Marvelous artwork that makes the kids immediately take to the game;
Simple and easy system to understand - both for the parent DM (who doesn't have as much time to read a 200 rulebook, as he used to in his youth) and for the kids. My kid understood very quickly how to play the game;
Can be downloaded in PDF format with several versions, one of which can be easily printed on a home printer so that you can play immediately.
- Free follow-up adventures (I just got an invitation to download the new adventure: Reign of the Dragon for free). Very generous!
Incredibly simplistic system, with no leveling OR treasure to be mentioned (this may have been overturned in expansions and further adventures, but I only read the core guidebook and first adventure).
- The first adventure focuses only on combat, and is incredibly repetitive. Fight a group of rats, then another group of rats, then a third group of rats, then the rats and their king. I'm not adverse to violence (I love intriguing fights), but the system is so simple that the fights become boring very quickly on the one hand, and on the other hand: is this REALLY what RPGs are about? Kill monsters? I think we all know there are about much more than that. They are about the wonder of discovery, the relationship between characters, moral questions and problems, etc. Kids are NOT too young to deal with these issues! By focusing the adventure (and indeed, the core system) only on combat, it diminishes their potential enjoyment of the game.
This pattern of bad adventure design continues in Reign of the Dragon (the only add-on adventure I tried), in which the characters face a huge dragon that lands in their village, and demands to essentially become their ruler. Then, cultists come to capture the dragon, and demand that the kids turn him over to their keeping. For some incomprehensible reason, the author seems to think the kids should protect the dragon. Well, my kids immediately gave him over, and finished the adventure in three minutes. As they should have, too! Why not make the dragon be in trouble, instead of making it tyrranical and demanding? Why put the kids in a position in which they have to defend a bully, rather than making them feel as "righteous protectors"?? All this indicates to me that I can't rely on adventures written by the inventor of the game, and that I need to come up with my own - or to tweak the adventures to fit my kids (obviously, this may be different for your kids).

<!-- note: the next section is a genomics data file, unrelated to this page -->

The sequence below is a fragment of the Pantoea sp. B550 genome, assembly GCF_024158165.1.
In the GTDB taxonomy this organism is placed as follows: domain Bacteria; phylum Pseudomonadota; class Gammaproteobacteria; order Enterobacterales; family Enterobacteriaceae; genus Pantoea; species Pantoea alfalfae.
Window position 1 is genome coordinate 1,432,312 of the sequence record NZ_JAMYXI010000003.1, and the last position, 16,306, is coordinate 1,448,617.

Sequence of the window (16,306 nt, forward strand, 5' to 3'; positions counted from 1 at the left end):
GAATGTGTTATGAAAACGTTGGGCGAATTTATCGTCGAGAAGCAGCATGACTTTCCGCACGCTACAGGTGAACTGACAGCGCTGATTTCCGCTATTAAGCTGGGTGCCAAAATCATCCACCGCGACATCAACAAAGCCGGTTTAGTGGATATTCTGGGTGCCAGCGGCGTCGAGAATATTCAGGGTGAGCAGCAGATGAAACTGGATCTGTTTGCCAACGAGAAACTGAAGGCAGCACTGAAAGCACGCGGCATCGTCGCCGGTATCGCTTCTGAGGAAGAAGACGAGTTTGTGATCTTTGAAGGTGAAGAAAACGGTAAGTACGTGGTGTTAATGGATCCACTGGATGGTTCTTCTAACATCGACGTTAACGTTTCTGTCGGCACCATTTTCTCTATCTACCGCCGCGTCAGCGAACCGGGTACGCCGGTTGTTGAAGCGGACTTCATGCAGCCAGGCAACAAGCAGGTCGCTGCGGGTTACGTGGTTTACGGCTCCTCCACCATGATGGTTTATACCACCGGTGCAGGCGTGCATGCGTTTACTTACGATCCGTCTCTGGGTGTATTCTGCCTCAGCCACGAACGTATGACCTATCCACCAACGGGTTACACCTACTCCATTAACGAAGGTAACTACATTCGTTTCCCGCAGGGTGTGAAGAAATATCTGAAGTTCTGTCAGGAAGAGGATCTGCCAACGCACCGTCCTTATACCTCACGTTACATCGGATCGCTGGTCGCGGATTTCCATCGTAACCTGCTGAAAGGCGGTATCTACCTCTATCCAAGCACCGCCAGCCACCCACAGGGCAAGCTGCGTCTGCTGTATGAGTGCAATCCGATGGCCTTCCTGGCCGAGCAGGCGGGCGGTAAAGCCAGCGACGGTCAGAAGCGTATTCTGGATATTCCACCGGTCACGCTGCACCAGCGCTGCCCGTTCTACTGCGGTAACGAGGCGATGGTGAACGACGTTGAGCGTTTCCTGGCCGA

Overall, this is a recommended purchase for any parent who wants to involve his or her kids in RPGs for the first time, but be aware you'll need to do a lot of tweaking to the adventures.
[3 of 5 Stars!]